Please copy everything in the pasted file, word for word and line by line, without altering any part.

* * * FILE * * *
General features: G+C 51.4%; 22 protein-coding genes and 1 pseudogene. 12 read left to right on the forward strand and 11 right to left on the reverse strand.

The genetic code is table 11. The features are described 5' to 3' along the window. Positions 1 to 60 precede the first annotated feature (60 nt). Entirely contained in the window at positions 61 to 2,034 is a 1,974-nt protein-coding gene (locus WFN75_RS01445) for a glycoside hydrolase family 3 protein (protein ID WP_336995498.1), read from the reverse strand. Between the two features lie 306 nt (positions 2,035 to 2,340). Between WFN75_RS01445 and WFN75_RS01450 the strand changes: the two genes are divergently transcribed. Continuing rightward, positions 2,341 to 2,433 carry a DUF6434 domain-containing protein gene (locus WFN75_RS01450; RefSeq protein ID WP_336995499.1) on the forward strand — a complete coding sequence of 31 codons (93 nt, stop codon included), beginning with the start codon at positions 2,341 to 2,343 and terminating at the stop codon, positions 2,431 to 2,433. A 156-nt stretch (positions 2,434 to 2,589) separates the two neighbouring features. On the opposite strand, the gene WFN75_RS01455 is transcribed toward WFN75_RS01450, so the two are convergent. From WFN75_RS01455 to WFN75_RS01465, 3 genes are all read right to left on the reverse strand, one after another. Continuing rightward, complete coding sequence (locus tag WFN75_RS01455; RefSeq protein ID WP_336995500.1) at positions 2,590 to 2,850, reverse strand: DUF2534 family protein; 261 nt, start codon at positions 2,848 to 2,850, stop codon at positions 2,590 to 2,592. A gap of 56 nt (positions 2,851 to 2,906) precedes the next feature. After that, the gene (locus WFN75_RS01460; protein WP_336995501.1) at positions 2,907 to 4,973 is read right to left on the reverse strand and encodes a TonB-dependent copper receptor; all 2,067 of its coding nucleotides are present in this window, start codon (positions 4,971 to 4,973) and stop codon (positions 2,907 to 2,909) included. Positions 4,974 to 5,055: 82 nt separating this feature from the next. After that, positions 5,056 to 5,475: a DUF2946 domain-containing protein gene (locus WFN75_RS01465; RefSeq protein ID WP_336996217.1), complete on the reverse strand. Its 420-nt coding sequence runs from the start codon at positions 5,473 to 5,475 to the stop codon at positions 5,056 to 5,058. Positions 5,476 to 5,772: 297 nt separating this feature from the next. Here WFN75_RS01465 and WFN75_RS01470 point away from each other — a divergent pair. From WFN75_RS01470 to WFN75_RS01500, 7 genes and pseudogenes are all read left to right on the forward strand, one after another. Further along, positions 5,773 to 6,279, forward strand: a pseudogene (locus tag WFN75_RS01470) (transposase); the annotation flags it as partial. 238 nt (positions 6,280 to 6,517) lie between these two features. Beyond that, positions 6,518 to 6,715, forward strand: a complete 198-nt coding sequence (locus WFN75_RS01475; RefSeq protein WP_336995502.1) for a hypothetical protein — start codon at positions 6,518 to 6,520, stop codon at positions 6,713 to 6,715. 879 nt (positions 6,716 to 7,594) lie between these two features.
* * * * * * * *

General features: G+C 51.4%; 22 protein-coding genes and 1 pseudogene. 12 read left to right on the forward strand and 11 right to left on the reverse strand.

The genetic code is table 11. The features are described 5' to 3' along the window. Positions 1 to 60 precede the first annotated feature (60 nt). Entirely contained in the window at positions 61 to 2,034 is a 1,974-nt protein-coding gene (locus WFN75_RS01445) for a glycoside hydrolase family 3 protein (protein ID WP_336995498.1), read from the reverse strand. Between the two features lie 306 nt (positions 2,035 to 2,340). Between WFN75_RS01445 and WFN75_RS01450 the strand changes: the two genes are divergently transcribed. Continuing rightward, positions 2,341 to 2,433 carry a DUF6434 domain-containing protein gene (locus WFN75_RS01450; RefSeq protein ID WP_336995499.1) on the forward strand — a complete coding sequence of 31 codons (93 nt, stop codon included), beginning with the start codon at positions 2,341 to 2,343 and terminating at the stop codon, positions 2,431 to 2,433. A 156-nt stretch (positions 2,434 to 2,589) separates the two neighbouring features. On the opposite strand, the gene WFN75_RS01455 is transcribed toward WFN75_RS01450, so the two are convergent. From WFN75_RS01455 to WFN75_RS01465, 3 genes are all read right to left on the reverse strand, one after another. Continuing rightward, complete coding sequence (locus tag WFN75_RS01455; RefSeq protein ID WP_336995500.1) at positions 2,590 to 2,850, reverse strand: DUF2534 family protein; 261 nt, start codon at positions 2,848 to 2,850, stop codon at positions 2,590 to 2,592. A gap of 56 nt (positions 2,851 to 2,906) precedes the next feature. After that, the gene (locus WFN75_RS01460; protein WP_336995501.1) at positions 2,907 to 4,973 is read right to left on the reverse strand and encodes a TonB-dependent copper receptor; all 2,067 of its coding nucleotides are present in this window, start codon (positions 4,971 to 4,973) and stop codon (positions 2,907 to 2,909) included. Positions 4,974 to 5,055: 82 nt separating this feature from the next. After that, positions 5,056 to 5,475: a DUF2946 domain-containing protein gene (locus WFN75_RS01465; RefSeq protein ID WP_336996217.1), complete on the reverse strand. Its 420-nt coding sequence runs from the start codon at positions 5,473 to 5,475 to the stop codon at positions 5,056 to 5,058. Positions 5,476 to 5,772: 297 nt separating this feature from the next. Here WFN75_RS01465 and WFN75_RS01470 point away from each other — a divergent pair. From WFN75_RS01470 to WFN75_RS01500, 7 genes and pseudogenes are all read left to right on the forward strand, one after another. Further along, positions 5,773 to 6,279, forward strand: a pseudogene (locus tag WFN75_RS01470) (transposase); the annotation flags it as partial. 238 nt (positions 6,280 to 6,517) lie between these two features. Beyond that, positions 6,518 to 6,715, forward strand: a complete 198-nt coding sequence (locus WFN75_RS01475; RefSeq protein WP_336995502.1) for a hypothetical protein — start codon at positions 6,518 to 6,520, stop codon at positions 6,713 to 6,715. 879 nt (positions 6,716 to 7,594) lie between these two features.